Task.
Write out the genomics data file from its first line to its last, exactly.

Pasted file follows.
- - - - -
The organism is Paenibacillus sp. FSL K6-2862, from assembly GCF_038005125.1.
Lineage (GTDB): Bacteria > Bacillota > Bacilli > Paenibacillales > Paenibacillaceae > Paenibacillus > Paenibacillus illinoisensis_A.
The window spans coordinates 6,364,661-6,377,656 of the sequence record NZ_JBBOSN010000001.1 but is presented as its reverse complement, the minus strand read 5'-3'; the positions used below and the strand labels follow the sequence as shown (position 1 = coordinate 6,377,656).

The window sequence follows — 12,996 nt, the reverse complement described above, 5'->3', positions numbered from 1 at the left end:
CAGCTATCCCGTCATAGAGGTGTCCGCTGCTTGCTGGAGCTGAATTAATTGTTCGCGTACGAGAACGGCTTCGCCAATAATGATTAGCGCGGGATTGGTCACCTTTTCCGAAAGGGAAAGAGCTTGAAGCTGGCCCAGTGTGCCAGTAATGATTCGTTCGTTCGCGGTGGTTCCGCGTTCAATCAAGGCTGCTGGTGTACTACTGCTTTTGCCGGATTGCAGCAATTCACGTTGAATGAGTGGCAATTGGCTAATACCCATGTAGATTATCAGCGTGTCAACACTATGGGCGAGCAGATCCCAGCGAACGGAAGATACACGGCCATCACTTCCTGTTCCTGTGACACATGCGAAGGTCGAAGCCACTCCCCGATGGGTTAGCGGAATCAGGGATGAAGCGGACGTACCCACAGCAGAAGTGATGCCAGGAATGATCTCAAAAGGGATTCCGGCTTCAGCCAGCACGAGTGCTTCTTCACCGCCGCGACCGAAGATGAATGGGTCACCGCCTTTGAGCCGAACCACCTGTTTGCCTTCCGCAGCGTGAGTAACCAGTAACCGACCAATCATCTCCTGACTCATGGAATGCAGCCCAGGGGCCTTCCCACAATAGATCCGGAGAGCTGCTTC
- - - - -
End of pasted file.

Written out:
The organism is Paenibacillus sp. FSL K6-2862, from assembly GCF_038005125.1.
Lineage (GTDB): Bacteria > Bacillota > Bacilli > Paenibacillales > Paenibacillaceae > Paenibacillus > Paenibacillus illinoisensis_A.
The window spans coordinates 6,364,661-6,377,656 of the sequence record NZ_JBBOSN010000001.1 but is presented as its reverse complement, the minus strand read 5'-3'; the positions used below and the strand labels follow the sequence as shown (position 1 = coordinate 6,377,656).

The window sequence follows — 12,996 nt, the reverse complement described above, 5'->3', positions numbered from 1 at the left end:
CAGCTATCCCGTCATAGAGGTGTCCGCTGCTTGCTGGAGCTGAATTAATTGTTCGCGTACGAGAACGGCTTCGCCAATAATGATTAGCGCGGGATTGGTCACCTTTTCCGAAAGGGAAAGAGCTTGAAGCTGGCCCAGTGTGCCAGTAATGATTCGTTCGTTCGCGGTGGTTCCGCGTTCAATCAAGGCTGCTGGTGTACTACTGCTTTTGCCGGATTGCAGCAATTCACGTTGAATGAGTGGCAATTGGCTAATACCCATGTAGATTATCAGCGTGTCAACACTATGGGCGAGCAGATCCCAGCGAACGGAAGATACACGGCCATCACTTCCTGTTCCTGTGACACATGCGAAGGTCGAAGCCACTCCCCGATGGGTTAGCGGAATCAGGGATGAAGCGGACGTACCCACAGCAGAAGTGATGCCAGGAATGATCTCAAAAGGGATTCCGGCTTCAGCCAGCACGAGTGCTTCTTCACCGCCGCGACCGAAGATGAATGGGTCACCGCCTTTGAGCCGAACCACCTGTTTGCCTTCCGCAGCGTGAGTAACCAGTAACCGACCAATCATCTCCTGACTCATGGAATGCAGCCCAGGGGCCTTCCCACAATAGATCCGGAGAGCTGCTTC